Identity(s)

I’d never really given much thought to where our identities come from before so I actually find the idea of it being socially constructed intriguing. I thought it was just something I grew into based on my own experiences, never thinking about how other people and society influenced it. But I can definitely see how this aspect should be included; my experiences didn’t happen in a vacuum as other people were involved so I’d naturally be reacting to their personalities and deciding what I did and didn’t like. The idea of having multiple identities, however, is odd to me because I would never see them as being mutually exclusive. I mean, I could understand it at a younger age, middle school or something, trying to decide where you fit in. I can’t believe I’m admitting I’ve seen this movie, but in A Cinderella Story with Hilary Duff (shudder – I watched it when I was sick, ok?), she had a male friend that was essentially trying on identities with his clothes – cowboy, rapper, etc – but his persona was the same, kind and caring. He just spoke as the identity would and reacted as the identity would. It just creates a weird image to me of somebody trying on an identity much like clothing and discarding it when it doesn’t fit – all traits of it. Identity can change over time, but not where all facets are completely replaced instantaneously.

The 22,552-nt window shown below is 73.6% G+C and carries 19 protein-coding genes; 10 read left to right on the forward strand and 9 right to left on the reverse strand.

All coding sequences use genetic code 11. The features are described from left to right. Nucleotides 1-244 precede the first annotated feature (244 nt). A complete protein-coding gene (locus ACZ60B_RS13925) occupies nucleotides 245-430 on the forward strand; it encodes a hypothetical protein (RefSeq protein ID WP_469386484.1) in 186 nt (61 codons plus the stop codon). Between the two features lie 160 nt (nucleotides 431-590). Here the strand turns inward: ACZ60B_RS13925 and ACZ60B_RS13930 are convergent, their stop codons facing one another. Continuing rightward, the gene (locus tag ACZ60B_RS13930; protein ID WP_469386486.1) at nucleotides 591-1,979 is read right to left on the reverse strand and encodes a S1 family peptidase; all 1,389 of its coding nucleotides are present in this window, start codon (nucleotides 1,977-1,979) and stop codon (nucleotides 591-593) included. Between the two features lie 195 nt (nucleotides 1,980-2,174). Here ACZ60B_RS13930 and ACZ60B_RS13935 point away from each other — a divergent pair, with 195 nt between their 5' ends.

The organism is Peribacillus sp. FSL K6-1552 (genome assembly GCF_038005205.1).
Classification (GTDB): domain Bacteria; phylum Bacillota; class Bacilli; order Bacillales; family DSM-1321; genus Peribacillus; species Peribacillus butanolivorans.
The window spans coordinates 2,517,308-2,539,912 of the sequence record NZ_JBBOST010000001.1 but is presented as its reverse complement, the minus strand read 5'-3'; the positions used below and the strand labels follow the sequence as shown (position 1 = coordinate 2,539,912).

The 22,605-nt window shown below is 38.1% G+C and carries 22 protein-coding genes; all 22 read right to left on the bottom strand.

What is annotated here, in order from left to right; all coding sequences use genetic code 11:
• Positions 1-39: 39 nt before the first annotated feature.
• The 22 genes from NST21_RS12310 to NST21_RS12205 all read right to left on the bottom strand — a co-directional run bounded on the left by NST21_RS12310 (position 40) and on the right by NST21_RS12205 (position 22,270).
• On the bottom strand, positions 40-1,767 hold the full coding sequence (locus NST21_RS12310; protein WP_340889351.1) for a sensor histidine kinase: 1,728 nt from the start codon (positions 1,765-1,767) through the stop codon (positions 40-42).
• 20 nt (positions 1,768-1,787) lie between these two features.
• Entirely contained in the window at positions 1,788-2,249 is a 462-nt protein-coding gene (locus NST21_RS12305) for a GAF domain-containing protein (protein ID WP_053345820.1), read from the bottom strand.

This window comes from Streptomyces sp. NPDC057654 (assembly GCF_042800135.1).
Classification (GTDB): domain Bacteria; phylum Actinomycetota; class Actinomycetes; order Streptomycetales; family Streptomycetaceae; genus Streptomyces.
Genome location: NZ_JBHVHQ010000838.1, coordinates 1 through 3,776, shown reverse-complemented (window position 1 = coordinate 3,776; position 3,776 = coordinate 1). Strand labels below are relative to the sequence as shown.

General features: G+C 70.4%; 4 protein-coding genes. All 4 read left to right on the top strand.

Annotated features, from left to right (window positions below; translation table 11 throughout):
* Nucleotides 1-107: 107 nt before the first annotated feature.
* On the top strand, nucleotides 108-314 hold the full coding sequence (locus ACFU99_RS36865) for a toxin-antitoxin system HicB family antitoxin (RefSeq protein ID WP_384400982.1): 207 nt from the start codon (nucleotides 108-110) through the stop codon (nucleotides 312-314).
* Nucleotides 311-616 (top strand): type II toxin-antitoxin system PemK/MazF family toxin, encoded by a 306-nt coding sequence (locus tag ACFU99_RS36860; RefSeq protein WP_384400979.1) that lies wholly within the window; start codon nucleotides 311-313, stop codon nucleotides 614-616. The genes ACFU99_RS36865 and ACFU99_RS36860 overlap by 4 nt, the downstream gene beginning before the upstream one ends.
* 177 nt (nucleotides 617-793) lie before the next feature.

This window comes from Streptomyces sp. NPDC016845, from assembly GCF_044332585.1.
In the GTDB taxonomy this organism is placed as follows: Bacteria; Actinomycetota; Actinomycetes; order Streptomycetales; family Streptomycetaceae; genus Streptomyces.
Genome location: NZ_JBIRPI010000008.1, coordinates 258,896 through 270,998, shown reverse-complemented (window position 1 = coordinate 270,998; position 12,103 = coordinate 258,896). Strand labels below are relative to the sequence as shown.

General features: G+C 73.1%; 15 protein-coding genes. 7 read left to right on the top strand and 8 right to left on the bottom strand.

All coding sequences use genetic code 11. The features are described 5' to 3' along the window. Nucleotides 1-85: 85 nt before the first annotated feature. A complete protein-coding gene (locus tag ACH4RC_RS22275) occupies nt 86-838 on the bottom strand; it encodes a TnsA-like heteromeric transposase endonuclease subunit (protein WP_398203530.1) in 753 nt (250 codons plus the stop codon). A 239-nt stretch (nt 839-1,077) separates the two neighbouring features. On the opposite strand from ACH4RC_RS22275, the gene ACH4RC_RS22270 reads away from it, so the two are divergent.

I do also agree with the idea of presenting a different aspect of your identity in different situations. Though – see, I’m saying aspect of identity, not a different identity altogether in different situations. I may get angry and yell at family members over something, but I would never (I hope) react the same way to someone in my place of work. I trust my family when I vent, but how would I know how a colleague would react? This is determined by social courtesies and how society expects you to act out in public so you alter yourself accordingly. Society definitely has a huge hand in constructing gender identities. Gah! It’s just so completely obvious how intertwined it is, what is a girl and what is a boy. I do remember reading recently in the Star Tribune about how the “tomboy” construct has been fading. http://www.startribune.com/lifestyle/42817822.html?elr=KArksUUUU
I was so a tomboy when I was in middle school; I even applied that term to myself rather than having someone label me with it. But I’m glad to hear that it’s been leaving. When I was in high school, being in sports was more the in-thing than being a cheerleader, and these girls (myself included) never ran around looking asexual.

Regarding Shayla’s book, Instant Identity, well, what to say about IM? I was in college when she was doing this study in 2002 and 2003. I did use IM, yes, but I used it to keep in touch with my family that I didn’t see everyday and friends that didn’t go to school with me. I don’t use it anymore though; I haven’t used it in years. But I’m not surprised by the dynamics that girls exhibited with IM in the book. I’d rather seem them be upfront with their issues than conniving and going behind people’s backs. That behavior is annoying every way, shape and form.